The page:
• understand what sexual consent is, and the laws around consent
  • identify situations where consent can and can't be given regardless of your gender or sexual preferences
  • interpret verbal and non-verbal signs of consent and determine whether consent is present in different situations
  • understand the importance of clear communication with your partner/s to have relationships that are healthy and fun for all
  • reflect on your personal boundaries around sex and relationships
  • identify ways you could step in if you see or hear about an unsafe situation
  • learn about support available at UWA and off campus for anyone affected by sexual violence

Instructions to enrol

  1. Log into UWA Blackboard LMS.
  2. Click on the Units tab at the top of the LMS.
  3. In the Organisational Search field, type in the words Consent Matters, and click Go.
  4. Click the drop-down menu that appears next to the words Consent_Matters organisational ID, and select Enrol.
  5. Click the Submit button.

You’ll now be able to access the Consent Matters organisation from your My Organisations module on the front page of LMS.

If you are living on College Row and do not have access to UWA LMS, contact your College Health and Wellbeing adviser for an online token to access the course.

Responding to Disclosures of Sexual Violence

Do you feel confident to support other students who have experienced sexual violence? Do you know how to best respond and where to refer the person for support if needed?

Developed in collaboration with higher education experts and service providers, Responding to Disclosures of Sexual Violence is an interactive and comprehensive course for first responders. It’ll help you develop the skills to respond appropriately, empathetically and confidently.

The course helps you:

  • demonstrate an awareness of the issues and initiatives available around sexual violence, both in universities and in wider society
  • define what constitutes consent and identify the legal definitions of sexual offences in Western Australia
  • dispel common myths and misconceptions around sexual violence
  • explain the different support and reporting options available
  • demonstrate best practices for responding to a disclosure and apply these in line with UWA policies, procedures and services
  • recognise when you (the responder) may need support in dealing with a disclosure

Although all members of the UWA community are welcome to complete this free course, frontline student leaders and student support staff are particularly encouraged to complete it.

Instructions to enrol

  1. Log into UWA Blackboard LMS using your Pheme login details.
  2. Click on the Units tab at the top of the LMS.
  3. In the Organisational Search field, type in the words 'Responding to Disclosures of Sexual Violence' and click Go.
  4. Click the drop-down menu that appears next to Responding to Disclosures of Sexual Violence organisational ID, and select Enrol.
  5. Click the Submit button.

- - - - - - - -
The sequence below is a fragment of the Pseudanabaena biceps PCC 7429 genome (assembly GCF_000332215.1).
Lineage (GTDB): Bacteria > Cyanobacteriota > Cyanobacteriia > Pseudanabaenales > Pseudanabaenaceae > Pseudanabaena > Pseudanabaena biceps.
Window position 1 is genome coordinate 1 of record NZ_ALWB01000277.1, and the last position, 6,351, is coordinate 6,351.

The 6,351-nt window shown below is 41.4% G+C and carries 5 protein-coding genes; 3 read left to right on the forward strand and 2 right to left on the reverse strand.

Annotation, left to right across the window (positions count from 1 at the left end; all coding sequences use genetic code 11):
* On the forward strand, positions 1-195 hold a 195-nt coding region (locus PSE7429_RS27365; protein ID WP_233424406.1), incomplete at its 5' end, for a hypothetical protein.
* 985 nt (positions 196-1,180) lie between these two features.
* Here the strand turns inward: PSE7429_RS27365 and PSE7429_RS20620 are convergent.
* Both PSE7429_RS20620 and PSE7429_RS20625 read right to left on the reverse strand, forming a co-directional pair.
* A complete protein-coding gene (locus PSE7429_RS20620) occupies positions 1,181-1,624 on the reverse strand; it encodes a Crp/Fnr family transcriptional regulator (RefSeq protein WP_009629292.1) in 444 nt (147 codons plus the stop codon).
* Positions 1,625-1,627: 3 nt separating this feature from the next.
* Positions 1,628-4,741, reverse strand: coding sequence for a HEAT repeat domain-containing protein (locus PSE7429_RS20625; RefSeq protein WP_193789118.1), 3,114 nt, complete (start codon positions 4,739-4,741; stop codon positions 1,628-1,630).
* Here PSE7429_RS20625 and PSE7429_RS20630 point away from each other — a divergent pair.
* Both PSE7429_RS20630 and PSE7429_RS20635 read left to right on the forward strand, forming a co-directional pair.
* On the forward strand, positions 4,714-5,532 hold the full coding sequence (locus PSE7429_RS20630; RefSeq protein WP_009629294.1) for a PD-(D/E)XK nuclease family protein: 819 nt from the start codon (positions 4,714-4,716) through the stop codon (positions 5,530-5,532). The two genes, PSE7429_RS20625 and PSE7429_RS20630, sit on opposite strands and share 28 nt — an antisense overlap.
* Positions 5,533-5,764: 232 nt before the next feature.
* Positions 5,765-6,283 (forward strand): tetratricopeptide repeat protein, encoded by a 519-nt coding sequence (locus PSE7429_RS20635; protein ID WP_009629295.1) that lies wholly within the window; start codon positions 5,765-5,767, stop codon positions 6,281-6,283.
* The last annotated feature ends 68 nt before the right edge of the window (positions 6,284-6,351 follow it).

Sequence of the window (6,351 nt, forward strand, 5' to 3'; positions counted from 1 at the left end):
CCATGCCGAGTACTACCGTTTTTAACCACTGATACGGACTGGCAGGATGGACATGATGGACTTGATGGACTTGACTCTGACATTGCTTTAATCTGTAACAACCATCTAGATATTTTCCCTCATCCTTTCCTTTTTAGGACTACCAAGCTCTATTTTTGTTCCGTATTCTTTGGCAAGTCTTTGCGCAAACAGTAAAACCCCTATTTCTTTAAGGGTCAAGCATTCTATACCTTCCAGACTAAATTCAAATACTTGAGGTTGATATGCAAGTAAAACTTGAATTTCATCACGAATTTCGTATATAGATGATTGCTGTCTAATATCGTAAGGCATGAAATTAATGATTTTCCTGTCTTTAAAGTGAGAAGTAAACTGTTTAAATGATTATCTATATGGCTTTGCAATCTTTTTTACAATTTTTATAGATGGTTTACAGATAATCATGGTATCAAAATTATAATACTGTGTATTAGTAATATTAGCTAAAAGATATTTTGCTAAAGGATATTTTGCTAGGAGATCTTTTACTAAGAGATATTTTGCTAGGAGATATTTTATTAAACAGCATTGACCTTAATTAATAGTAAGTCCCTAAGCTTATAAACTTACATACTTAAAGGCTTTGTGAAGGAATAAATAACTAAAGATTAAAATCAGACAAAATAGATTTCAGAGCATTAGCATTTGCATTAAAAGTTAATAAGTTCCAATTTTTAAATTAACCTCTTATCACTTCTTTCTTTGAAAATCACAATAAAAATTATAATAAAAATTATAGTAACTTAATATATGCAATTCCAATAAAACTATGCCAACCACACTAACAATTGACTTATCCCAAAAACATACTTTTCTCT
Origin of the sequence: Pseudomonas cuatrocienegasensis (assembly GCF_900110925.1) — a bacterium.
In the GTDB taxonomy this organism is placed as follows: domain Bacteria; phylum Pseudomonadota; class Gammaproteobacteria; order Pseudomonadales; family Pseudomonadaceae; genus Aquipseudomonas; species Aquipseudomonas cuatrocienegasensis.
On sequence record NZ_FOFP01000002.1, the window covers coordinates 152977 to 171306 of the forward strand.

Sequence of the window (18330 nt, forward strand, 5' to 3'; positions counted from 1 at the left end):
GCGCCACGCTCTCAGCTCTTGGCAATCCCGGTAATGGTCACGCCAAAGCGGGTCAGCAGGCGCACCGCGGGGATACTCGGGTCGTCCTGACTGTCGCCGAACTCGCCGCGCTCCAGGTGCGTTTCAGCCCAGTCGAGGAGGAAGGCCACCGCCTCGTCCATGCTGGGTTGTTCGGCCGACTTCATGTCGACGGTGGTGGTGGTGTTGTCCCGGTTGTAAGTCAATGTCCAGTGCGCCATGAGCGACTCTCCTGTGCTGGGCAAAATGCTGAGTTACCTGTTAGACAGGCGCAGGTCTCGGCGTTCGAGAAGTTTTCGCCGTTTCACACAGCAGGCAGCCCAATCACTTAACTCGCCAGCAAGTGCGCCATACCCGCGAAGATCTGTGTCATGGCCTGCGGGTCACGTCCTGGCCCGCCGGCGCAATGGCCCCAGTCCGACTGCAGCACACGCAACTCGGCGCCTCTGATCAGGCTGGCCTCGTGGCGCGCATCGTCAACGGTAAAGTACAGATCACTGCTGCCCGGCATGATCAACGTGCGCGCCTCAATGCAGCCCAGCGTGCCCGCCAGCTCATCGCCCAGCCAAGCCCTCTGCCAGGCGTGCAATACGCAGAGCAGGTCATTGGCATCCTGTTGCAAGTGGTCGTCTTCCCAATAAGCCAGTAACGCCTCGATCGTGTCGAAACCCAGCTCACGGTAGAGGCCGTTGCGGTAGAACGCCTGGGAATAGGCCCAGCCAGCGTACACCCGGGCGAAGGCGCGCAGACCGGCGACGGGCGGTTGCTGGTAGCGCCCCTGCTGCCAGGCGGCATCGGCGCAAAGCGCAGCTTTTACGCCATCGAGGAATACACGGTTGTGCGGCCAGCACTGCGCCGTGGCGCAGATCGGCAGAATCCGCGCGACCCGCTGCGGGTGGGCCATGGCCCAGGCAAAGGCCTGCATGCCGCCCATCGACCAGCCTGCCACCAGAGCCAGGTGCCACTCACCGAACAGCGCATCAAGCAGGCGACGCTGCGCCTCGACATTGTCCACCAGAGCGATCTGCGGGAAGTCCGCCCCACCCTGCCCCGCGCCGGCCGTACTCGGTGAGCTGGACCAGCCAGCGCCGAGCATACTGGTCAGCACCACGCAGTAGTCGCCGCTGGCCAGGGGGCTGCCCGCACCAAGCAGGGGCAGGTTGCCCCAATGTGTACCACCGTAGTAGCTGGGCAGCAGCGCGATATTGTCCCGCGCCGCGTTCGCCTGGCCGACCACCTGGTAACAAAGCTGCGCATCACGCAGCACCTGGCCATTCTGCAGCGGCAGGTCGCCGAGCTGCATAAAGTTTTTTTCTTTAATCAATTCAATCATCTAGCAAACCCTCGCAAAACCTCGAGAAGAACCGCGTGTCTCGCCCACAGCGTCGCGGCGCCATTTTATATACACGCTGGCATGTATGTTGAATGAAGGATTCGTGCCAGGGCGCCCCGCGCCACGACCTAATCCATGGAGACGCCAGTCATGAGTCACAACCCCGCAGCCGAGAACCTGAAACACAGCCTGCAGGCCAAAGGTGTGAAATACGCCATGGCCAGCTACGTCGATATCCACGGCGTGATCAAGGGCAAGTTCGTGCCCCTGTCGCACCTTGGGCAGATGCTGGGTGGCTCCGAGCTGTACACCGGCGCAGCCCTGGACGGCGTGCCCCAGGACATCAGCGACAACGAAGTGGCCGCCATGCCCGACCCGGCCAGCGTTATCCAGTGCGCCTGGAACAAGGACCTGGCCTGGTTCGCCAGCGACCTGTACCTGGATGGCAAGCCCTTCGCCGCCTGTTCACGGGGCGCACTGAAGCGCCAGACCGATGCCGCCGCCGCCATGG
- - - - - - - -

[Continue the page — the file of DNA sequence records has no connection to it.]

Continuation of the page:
You’ll now be able to access the Responding to Disclosures organisation from your My Organisations module on the front page of LMS.

The course takes about 90 minutes, and you'll receive a certificate of completion once you’ve completed the participant evaluation and all four core modules. Click Next past the Reference pages to generate the certificate.

Are you a member of the UWA community or College Row who does not have access to Blackboard LMS? Contact the Health Promotion Unit for instructions on accessing the course.

Consent Matters video

Support for clubs and societies

 

The Health Promotion team provides funding opportunities for clubs and societies to run health and wellbeing initiatives through the UWA Local Drug Action Group (LDAG). The UWA LDAG consists of student and staff members, and works to develop, implement and evaluate strategies and programs that are relevant to the University community and are aimed at minimising the harmful effects of alcohol and other drugs.

Are you interested in becoming a student member of the UWA LDAG?

Get in touch with us

  • Small Grant Scheme

  • STRIVE Project Grants

The UWA Local Drug Action Group (LDAG) Small Grant Scheme supports students to undertake activities that prevent and/or reduce hazardous or harmful alcohol and other drug use.

Apply for up to $500 per application to support alcohol or other drug-related initiatives.

Successful project grants must address at least one of the following:

  • Prevent the use of alcohol or other drugs by students
  • Reduce the risk of harm associated with alcohol or other drug use by students (harm minimisation)
  • Raise awareness of alcohol and other drug-associated issues
  • Raise awareness of alcohol and other drug or mental health support services on campus
  • Satisfy a research need related to alcohol and other drugs within the UWA community

UWA LDAG Small Grants Scheme [PDF, 341KB].

For more details, contact the Health Promotion team.

The UWA LDAG also provides STRIVE Project Grants for students to undertake activities that prevent and/or reduce hazardous and harmful alcohol and other drug use in the community.

Apply for a grant of up to $3,000 to support projects that target young adults, parents and families, or the community.

Previous successful applications have included the UWA Student Guild (Chill Out Zone furniture), the School of Indigenous Studies (sporting uniforms), Brief Alcohol Intervention program boxes for colleges, and Trinity College for a Harm Minimisation project. If you have a great idea, get in touch with us to see if you meet the requirements.

All applications must be supported by the LDAG Committee and minuted at a bimonthly meeting prior to submission. For more details, contact the Health Promotion team.

Contact

Address

Second Floor, South Wing Guild Village,
The University of Western Australia